Unpacking after a move feels like a never-ending task.
More than two years after we moved into our house, we still have boxes or plastic bins that still need a permanent home.
For the most part, they’ve been living in the guest room closet, out of sight, out of mind.
Exacerbating the unpacking problem is the unloading of stuff from our parents’ houses, including photo albums, journals, old science projects and random items that our parents have passed on. One box gets emptied and tossed only to be replaced by three more.
I’ve heard this only gets worse as children arrive.
Part of the stall came with the lack of storage space. We have an attic, but the previous owner didn’t think an access ladder was necessary. As I understand it, this house was a rental until it was foreclosed and we purchased it. Renters don’t need attic space,1` I guess.
Thanks to my parents (always thanks to our parents) we now have a pull-down ladder and a level surface to store our belongings. Now the delay is my own laziness/busy schedule.
A few months back, I set out to really clean and reorganize my office. Afterward, I was two fewer boxes that have been living in the corner since we moved in.
The only things that remained were two sets of blinds for the bay window. C’s parents purchased these blinds literally the week we moved in (along with four additional sets to replace the cheap ones that were broken or completely missing). These were on clearance because they had already been cut, but were still too big for our windows. Lowes will cut new blinds to size, but you’re SOL if they’re on clearance.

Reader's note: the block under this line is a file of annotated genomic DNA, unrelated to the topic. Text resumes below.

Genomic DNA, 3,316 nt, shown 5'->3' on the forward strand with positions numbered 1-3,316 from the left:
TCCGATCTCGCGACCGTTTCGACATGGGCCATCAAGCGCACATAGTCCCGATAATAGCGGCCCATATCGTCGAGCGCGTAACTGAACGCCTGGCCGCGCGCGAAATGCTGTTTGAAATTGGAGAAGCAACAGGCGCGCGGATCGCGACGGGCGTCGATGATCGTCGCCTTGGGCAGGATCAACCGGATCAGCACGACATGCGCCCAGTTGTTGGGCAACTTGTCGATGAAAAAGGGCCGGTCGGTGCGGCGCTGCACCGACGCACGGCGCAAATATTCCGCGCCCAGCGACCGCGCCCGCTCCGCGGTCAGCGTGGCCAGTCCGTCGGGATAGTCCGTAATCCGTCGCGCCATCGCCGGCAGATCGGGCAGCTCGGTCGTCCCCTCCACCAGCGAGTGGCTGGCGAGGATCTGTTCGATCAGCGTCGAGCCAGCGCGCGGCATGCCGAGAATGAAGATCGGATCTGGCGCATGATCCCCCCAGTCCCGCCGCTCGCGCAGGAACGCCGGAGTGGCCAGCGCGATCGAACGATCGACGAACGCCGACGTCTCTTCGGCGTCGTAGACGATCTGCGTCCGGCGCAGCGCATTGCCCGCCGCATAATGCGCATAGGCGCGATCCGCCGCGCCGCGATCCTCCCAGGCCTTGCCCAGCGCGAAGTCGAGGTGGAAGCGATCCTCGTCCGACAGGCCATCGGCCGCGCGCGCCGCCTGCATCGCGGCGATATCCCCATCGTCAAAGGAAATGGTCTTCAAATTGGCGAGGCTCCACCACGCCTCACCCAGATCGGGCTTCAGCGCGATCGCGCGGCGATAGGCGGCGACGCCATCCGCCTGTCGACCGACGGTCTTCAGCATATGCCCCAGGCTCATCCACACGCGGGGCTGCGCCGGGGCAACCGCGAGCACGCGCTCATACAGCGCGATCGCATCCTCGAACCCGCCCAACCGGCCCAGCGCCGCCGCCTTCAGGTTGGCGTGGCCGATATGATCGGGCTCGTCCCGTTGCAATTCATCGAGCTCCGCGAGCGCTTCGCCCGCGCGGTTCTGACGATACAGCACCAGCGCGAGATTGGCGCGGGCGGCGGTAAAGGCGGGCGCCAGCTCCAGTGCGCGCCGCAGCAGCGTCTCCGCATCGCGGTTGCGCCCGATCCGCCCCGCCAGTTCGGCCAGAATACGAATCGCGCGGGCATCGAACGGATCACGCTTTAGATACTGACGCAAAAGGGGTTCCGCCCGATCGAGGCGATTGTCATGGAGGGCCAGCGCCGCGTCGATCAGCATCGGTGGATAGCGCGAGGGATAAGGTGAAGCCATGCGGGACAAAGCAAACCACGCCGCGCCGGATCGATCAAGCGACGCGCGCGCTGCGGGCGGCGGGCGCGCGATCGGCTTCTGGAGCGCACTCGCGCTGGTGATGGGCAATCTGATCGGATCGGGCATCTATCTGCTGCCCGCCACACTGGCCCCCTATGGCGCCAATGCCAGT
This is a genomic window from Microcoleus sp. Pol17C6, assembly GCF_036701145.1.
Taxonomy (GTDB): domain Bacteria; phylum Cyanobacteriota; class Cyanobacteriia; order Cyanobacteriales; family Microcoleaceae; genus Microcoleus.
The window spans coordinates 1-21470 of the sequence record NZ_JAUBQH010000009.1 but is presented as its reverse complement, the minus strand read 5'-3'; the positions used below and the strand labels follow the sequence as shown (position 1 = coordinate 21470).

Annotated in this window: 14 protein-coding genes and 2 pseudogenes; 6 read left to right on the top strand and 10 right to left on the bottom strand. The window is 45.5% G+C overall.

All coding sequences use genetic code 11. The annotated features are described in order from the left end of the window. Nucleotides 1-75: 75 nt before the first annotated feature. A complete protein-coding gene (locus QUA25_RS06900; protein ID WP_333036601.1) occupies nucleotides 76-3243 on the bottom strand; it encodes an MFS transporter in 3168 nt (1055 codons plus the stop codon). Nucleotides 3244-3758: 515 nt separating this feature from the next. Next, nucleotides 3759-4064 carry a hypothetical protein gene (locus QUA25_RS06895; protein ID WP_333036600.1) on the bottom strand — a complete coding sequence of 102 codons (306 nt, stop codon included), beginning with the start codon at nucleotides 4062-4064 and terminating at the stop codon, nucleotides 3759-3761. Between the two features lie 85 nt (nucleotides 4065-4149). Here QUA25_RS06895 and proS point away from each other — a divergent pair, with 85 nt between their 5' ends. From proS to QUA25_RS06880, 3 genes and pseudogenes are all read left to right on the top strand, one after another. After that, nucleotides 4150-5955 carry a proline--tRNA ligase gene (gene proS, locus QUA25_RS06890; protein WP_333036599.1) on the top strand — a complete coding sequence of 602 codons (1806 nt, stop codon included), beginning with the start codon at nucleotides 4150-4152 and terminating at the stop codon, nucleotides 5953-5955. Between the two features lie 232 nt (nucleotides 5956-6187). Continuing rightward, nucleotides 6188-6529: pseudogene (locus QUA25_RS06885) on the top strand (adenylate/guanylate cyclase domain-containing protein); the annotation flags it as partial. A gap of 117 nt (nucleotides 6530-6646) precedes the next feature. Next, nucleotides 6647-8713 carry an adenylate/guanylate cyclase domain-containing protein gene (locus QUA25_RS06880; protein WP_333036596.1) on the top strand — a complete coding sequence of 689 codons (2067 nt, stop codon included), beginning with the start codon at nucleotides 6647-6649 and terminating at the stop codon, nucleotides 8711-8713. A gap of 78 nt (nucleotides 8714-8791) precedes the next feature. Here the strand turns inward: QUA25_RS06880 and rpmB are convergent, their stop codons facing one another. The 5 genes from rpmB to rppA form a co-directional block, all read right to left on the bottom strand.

Two and a half years later, they remained in my office, waiting to be cut and hung, quickly moving down the home-improvement priority list.
Then one day, they were discovered by my mother. She promptly put my father to work, which would sound like a bad thing if he wasn’t desperately looking for things he could do and repair around the house.
Finally, after more than two years collecting dust on the floor of my office, they were now in their proper place.
Procrastination aside, buying clearance blinds is a great way to save money if you are handy with a measuring tape and a hacksaw (which I am not). In a nutshell, my dad collapsed and bound the blinds into one large piece. He took some measurements and cut the ends down using a hacksaw. They were then installed according to the manufacturer’s instructions.
Now, if someone could help me get those boxes in the attic, that would be super.
How long have you been in your home? Do you still have unpacked boxes or unfinished home improvement projects?